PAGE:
A Funny Story From German Class
Ok, story time. I was in my first year of German class in my sophomore year of highschool. We were doing a little activity with basic adjectives where we just say "Ich bin [adjective]" to the class, and everyone tries to guess what you said. (Mine was "Ich bin höflich"/"I am polite.")
So this one air-head kind of girl in my class wanted to say "I am hot" as in sexy hot. So she said "Ich bin heiß." My teacher practically spat out her coffee.
Apparently, in German, you're suppose to say "It is hot/cold" instead of "I am hot/cold." "Ich bin heiß" means "I am horny" in English. Also, I believe "Ich bin kalt" means something like "I am cold-hearted."
The more you know.
I'm not an "airhead", and I made that same mistake in my German class. Well, I just wanted to say I was hot as in temperature because it was warm that day. I would guess it is a pretty common mistake between German and English. It would be nice if people were supportive of fellow learners, but they can laugh too. It is funny. You will make endless mistakes in language classes. Oh well. I just shrugged it off. At my age there is not much left to be embarrassed by. Live and learn. And the next time I am horny I can properly announce it! ;)
I referred to her as an air-head because she was just one of those students that didn't care about grades and just wanted to hang out with boys. She wasn't air-headed because of the mistake. I might have made the same mistake myself if she hadn't made it first. :p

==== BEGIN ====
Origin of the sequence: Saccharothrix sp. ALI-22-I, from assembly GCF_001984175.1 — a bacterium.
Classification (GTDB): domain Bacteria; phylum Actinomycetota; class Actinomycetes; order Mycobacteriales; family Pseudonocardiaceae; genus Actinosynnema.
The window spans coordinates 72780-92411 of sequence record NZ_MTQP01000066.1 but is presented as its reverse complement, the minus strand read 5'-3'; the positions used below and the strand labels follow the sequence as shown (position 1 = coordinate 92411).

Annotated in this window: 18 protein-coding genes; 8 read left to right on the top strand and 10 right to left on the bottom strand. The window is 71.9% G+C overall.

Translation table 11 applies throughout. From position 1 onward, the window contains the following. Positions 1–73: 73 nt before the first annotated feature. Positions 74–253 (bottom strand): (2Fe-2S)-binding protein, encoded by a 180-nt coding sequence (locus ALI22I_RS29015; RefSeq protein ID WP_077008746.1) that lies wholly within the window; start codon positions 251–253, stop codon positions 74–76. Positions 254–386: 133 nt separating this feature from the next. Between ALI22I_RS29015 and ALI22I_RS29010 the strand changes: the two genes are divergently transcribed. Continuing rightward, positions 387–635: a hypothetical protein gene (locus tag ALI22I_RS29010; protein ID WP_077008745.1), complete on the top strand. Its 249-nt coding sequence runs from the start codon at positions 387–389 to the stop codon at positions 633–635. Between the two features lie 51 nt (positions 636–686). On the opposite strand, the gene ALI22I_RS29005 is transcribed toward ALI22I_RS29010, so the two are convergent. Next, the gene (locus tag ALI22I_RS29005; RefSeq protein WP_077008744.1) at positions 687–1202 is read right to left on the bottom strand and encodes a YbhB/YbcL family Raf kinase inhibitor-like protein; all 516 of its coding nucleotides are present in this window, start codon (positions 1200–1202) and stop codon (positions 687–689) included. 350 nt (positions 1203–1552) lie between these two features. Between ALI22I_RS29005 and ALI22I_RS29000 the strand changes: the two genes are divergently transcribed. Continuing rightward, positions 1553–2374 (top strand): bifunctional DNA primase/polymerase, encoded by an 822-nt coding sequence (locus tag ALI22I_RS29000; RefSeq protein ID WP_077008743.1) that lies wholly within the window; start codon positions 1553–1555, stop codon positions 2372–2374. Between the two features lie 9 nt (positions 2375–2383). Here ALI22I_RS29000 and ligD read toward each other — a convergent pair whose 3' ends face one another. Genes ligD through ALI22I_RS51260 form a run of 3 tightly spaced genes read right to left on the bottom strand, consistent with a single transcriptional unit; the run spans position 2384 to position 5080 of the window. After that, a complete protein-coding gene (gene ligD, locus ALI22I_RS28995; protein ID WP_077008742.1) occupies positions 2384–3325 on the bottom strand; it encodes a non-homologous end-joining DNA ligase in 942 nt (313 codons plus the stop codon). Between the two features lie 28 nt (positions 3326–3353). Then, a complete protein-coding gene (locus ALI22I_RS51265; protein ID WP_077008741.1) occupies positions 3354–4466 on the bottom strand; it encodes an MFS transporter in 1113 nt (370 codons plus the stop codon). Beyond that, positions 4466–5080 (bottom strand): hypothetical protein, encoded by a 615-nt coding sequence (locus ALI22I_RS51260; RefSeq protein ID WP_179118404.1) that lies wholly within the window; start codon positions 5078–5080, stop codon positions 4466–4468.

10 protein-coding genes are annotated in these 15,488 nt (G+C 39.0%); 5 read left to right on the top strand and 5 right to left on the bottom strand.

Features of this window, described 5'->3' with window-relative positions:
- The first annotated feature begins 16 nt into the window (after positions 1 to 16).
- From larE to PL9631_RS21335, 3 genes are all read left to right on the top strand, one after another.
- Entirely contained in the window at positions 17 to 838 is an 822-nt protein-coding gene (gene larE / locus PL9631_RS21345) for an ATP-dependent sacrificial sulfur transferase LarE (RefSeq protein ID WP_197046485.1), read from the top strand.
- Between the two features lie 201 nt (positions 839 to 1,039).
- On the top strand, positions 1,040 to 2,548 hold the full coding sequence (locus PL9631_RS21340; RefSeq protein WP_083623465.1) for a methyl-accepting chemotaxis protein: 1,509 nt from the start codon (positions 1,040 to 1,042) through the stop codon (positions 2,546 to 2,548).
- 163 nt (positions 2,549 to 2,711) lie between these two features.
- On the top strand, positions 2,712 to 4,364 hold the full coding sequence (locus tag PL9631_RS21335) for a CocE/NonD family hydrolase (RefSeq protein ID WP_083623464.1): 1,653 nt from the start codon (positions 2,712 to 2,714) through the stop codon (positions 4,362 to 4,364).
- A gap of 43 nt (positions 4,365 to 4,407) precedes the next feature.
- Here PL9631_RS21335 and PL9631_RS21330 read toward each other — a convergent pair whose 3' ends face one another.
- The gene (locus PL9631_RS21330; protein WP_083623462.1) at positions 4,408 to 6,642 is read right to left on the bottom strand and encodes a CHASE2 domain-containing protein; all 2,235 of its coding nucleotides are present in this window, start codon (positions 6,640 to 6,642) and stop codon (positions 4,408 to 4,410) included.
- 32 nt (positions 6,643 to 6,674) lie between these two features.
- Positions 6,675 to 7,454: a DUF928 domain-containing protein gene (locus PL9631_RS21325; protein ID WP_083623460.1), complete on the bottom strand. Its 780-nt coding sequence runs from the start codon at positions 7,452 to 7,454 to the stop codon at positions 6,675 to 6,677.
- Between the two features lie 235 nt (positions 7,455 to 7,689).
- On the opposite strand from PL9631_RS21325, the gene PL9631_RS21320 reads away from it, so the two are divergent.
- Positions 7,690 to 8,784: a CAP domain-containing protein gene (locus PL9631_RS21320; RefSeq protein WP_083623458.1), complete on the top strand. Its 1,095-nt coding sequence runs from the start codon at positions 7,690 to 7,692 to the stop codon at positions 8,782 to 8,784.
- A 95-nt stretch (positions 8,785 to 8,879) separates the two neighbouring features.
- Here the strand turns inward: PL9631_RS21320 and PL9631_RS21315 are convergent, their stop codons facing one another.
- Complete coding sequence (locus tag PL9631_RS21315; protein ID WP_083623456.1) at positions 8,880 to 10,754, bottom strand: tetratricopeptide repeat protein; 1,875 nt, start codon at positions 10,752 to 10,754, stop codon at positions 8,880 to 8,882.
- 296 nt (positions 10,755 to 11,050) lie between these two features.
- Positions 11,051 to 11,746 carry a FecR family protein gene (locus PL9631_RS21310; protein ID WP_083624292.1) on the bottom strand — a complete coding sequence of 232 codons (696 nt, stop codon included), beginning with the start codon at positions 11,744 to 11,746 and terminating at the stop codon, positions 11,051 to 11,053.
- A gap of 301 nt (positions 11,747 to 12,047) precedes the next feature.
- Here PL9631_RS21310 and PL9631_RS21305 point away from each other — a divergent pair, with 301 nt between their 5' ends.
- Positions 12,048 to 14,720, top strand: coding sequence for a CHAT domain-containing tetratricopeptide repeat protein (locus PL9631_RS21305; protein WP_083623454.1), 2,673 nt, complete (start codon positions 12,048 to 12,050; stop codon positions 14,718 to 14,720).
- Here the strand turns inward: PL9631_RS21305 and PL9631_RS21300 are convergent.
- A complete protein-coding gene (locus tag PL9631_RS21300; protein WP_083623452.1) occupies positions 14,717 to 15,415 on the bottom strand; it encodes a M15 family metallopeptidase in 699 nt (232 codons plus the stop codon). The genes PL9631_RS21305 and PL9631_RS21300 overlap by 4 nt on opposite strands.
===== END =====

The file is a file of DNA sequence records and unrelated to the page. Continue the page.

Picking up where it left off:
Got it! :) I hear that! I wish someone else had made the mistake first. I think the teacher who made sure the whole class got to hear about my mistake (instead of just my speaking partner) expected me to turn red, but I was like, "oh good! my partner (who speaks German) will be glad I learned that! ;) p.s. And there is nothing wrong with likin' cute boys! ;)
In german, you would say "Mir ist heiß" or "Mir ist kalt" In the English, "it is hot/cold to me"
I believe the girl was trying to say that she was beautiful/good looking, rather than that she was feeling hot. If I followed the story, though, she said that she is horny, rather than saying that she is good looking.
But if you read the story, the girl was trying to say that she was sexy -- and succeeded. (As Lilithly says, "heiß" really does tend to mean "sexy" rather than "horny".) Air-head girl wasn't so air-headed after all :-).
It can mean both. It depends a bit on how it is delivered. As you wouldn't normally attribute sexiness to yourself, I'd tend to interpret it as "horny" indeed. But it totally depends on the situation.
A bit like "hot" in English, then, but at least without the additional ambiguity of "high temperature". Somehow I suspect that "Ich bin sexy" would have got a similar reaction from the teacher...
One small addition: In German, a sentence like "Ich bin heiß / kalt." can also mean "I am hot / cold." in case your body is literally hot or cold, e.g. if you have a fever or are hypothermic / dead.
This is fantastic! I laughed so hard. I also take a German class and had a similar experience. The teacher asked the class, "Do you have anything going on?" and one of the girls got a bit mixed up and replied "I have nothing on" which also meant "I am naked". The teacher let out a snorting laugh and told the class what she said. The poor girl turned beet red and everyone was laughing uncontrollably. Certainly an experience I'll never forget -- and I'll never make that mistake myself!
This experience, my language learning friends, is one of the many perks of learning a language. :)